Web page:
Wednesday, September 29, 2010

Who Knows What About Religion? Pew Forum Survey

When I first read about this survey in yesterday's (September 28, 2010) Los Angeles Times, I had to laugh. Mainly, I laughed because the ignorance shown by Protestants is something that I have been keenly aware of for a number of years. This study clearly demonstrated that the appreciation for the life of the mind is glaring in its omission from the lives of Protestants. It appears that most Protestants don't even know some of the fundamental reasons for the Protestant Reformation let alone who was the the "key" figure in the Reformation (I place the word key in quotes, because any cursory study of the Reformation and pre-Reformation gives a reader a number of important reformers).

While much can be (and has been) said for the showing of the atheists, agnostics and Jews in this survey, I do not wish to focus on them. Here are some of the dismal results:

Protestants teach salvation through faith alone:
Christian - 16%
Protestant - 19%
White evangelical - 28%
White mainline - 14%
Black Protestant - 9%

This result does not surprise me given the shear amount of churches teaching Arminianism in this country.

Martin Luther inspired the Protestant Reformation:
Christian - 46%
Protestant - 47%
White evangelical - 52%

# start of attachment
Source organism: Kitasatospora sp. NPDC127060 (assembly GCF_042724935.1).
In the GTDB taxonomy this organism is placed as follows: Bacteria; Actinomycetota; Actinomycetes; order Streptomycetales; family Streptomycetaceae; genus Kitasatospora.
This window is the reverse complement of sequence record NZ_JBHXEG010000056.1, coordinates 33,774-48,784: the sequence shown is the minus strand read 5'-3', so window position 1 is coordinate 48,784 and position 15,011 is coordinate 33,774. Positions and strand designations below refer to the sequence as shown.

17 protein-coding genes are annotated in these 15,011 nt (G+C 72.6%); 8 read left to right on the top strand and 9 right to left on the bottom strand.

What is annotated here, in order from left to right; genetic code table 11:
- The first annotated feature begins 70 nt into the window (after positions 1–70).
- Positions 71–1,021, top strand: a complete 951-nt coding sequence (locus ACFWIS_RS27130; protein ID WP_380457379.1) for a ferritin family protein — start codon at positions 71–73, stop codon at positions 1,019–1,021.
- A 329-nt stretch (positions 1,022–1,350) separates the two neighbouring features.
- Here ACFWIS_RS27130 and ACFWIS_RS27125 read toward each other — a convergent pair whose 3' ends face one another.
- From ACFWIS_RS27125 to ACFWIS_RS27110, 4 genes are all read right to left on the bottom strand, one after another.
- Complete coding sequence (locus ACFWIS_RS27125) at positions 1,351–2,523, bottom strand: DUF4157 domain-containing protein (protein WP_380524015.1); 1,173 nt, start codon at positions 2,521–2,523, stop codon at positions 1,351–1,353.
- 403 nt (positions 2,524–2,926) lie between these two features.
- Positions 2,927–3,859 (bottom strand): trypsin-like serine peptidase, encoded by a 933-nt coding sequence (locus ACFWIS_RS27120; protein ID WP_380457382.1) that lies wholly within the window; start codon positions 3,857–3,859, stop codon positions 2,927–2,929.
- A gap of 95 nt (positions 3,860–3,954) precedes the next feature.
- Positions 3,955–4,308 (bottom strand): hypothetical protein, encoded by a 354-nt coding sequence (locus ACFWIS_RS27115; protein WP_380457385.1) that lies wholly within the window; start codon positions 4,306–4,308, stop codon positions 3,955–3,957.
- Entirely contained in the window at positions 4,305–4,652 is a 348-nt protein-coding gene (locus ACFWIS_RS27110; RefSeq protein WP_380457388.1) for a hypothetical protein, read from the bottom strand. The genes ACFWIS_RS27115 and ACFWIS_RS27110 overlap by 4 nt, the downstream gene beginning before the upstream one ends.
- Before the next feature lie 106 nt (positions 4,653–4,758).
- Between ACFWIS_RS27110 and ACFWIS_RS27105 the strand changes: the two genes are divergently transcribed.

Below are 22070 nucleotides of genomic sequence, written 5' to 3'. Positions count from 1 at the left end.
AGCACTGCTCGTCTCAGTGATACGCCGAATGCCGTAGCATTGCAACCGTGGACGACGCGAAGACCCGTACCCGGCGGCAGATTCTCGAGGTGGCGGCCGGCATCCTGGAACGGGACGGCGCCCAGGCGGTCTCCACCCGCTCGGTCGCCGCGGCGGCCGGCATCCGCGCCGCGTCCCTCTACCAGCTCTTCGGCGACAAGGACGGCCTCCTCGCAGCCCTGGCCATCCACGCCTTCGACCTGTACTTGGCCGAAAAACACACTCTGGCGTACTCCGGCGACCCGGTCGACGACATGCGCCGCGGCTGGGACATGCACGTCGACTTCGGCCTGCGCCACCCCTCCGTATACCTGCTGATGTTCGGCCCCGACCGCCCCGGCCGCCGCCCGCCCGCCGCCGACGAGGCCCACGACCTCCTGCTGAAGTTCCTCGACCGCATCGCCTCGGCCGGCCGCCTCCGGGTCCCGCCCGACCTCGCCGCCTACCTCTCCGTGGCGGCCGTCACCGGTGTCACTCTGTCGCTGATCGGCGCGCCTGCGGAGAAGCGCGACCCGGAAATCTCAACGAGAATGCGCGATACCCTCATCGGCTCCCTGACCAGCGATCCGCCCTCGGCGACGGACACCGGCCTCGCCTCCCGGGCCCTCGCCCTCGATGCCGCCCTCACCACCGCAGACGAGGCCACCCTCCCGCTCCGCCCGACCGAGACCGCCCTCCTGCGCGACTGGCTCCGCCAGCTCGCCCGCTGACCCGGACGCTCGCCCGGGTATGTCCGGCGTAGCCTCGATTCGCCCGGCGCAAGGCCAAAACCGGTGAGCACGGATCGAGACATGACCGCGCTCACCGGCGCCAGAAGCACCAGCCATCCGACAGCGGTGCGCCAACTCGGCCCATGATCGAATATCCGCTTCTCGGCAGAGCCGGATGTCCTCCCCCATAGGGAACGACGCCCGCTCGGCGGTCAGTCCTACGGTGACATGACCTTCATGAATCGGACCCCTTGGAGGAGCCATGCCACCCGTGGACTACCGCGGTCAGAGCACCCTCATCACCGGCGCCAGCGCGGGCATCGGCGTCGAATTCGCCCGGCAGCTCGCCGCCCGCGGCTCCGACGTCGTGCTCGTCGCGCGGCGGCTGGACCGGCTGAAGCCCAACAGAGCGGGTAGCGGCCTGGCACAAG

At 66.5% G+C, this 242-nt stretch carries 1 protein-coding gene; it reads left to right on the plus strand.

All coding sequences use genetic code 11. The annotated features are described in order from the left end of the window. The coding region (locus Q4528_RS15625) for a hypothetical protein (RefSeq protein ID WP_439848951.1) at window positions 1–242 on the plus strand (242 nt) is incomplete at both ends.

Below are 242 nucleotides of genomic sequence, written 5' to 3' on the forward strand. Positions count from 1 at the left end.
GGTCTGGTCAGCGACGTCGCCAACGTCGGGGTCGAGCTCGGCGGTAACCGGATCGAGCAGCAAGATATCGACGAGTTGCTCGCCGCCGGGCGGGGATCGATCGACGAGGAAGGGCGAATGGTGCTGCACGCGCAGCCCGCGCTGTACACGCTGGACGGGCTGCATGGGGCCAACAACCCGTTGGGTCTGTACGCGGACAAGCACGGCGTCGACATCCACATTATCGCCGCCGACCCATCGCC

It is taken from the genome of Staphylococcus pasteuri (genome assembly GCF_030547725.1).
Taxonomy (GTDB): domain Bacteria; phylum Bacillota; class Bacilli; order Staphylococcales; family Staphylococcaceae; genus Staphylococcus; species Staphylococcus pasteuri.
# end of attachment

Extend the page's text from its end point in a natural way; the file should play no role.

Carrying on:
White mainline - 46%
Black Protestant - 40%

Again I am not surprised by this result. Ask yourself, "When was the last time I heard my pastor preach about the reasons for the Reformation, and why we do not genuflect at the alters of Rome?"

The next question was just as surprising. The Pew Forum asked the following:

Jonathan Edwards participated in the First Great awakening.

Christian - 11%
Protestant - 13%
White evangelical - 15%
White mainline - 10%
Black Protestant - 10%

Jonathan Edwards was America's finest preacher. His greatest sermon, "Sinner's in the Hands of an Angry God," still has people repenting and believing in Christ hundreds of years after Edwards' death. The fact that the mainline denominations don't know about him is not surprising when you take into consideration just how far into apostasy they have fallen. The numbers with the black Protestants may have something to do with Edwards' race.